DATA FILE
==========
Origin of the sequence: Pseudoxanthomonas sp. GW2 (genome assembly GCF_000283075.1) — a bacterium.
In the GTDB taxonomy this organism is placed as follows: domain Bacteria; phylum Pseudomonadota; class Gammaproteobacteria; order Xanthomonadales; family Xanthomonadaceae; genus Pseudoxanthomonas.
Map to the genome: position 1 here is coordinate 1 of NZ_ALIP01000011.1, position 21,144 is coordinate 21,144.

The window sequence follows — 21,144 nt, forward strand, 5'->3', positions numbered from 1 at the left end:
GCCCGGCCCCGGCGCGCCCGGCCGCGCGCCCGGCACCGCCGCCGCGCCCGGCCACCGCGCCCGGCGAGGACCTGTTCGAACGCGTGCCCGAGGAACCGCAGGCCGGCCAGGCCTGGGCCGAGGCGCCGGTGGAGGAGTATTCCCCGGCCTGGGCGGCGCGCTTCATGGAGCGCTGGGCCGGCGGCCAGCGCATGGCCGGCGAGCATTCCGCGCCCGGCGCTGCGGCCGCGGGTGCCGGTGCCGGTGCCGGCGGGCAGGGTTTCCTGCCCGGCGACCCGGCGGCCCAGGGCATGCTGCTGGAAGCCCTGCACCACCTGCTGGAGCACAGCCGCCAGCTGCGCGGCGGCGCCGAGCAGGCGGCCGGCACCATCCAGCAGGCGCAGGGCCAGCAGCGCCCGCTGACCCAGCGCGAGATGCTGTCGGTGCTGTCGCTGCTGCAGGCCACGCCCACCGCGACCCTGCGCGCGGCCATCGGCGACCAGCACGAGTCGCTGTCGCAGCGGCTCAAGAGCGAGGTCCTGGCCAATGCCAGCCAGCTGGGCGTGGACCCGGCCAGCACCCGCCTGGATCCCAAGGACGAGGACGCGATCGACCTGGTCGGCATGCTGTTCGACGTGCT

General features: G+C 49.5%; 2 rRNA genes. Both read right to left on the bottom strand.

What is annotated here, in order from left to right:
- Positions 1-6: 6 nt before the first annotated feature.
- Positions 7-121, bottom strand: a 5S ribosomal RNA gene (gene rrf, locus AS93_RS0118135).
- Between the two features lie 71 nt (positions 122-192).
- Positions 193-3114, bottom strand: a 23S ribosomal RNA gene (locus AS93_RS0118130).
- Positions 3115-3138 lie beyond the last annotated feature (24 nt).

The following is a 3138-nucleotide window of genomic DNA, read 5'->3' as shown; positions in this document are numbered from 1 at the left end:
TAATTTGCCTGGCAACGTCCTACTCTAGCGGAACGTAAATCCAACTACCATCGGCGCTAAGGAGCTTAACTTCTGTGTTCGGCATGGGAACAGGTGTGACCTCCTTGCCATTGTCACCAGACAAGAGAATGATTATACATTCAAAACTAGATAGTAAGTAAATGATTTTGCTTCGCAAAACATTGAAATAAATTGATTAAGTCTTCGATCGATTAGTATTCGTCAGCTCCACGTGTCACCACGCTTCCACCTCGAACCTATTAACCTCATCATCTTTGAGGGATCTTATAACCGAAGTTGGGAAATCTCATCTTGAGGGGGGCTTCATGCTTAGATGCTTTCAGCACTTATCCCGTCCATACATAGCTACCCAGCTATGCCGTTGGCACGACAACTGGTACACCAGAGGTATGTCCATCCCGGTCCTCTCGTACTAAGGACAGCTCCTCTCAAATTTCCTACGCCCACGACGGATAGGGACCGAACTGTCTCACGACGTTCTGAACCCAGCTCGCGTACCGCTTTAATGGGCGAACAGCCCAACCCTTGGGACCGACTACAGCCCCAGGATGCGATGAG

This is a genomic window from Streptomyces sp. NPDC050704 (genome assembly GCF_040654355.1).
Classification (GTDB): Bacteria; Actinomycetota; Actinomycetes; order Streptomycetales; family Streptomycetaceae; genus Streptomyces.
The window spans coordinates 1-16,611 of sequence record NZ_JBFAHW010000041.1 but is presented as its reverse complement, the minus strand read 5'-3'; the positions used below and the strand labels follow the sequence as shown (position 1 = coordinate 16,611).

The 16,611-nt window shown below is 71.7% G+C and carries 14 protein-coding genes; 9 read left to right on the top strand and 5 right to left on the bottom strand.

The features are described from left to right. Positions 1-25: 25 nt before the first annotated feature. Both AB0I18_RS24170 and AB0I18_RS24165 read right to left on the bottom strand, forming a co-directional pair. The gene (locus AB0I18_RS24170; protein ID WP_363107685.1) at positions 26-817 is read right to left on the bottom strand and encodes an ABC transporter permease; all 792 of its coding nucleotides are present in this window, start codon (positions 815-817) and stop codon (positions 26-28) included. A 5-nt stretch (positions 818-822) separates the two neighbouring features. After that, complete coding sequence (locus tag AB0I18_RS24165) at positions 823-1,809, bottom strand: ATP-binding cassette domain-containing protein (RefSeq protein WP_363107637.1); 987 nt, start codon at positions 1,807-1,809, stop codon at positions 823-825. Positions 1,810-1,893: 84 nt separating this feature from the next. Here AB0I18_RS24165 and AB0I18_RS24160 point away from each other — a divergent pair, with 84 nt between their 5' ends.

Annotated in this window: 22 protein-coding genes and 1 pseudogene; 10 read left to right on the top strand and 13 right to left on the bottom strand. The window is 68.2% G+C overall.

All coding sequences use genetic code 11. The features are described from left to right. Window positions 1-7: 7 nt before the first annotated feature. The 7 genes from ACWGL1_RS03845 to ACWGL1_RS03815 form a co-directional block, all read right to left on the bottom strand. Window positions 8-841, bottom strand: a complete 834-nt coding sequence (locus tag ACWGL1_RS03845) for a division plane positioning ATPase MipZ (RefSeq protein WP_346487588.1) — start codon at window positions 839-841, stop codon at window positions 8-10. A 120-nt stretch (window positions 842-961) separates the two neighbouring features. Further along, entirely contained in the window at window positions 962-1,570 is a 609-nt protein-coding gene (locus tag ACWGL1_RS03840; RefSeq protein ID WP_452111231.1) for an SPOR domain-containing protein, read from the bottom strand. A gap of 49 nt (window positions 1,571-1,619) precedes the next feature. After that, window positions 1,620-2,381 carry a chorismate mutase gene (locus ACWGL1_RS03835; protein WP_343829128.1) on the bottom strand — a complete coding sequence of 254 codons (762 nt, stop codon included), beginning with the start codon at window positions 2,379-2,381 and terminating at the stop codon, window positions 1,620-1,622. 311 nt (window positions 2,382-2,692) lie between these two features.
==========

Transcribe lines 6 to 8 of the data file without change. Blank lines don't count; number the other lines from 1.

General features: G+C 49.5%; 2 rRNA genes. Both read right to left on the bottom strand.

What is annotated here, in order from left to right:
- Positions 1-6: 6 nt before the first annotated feature.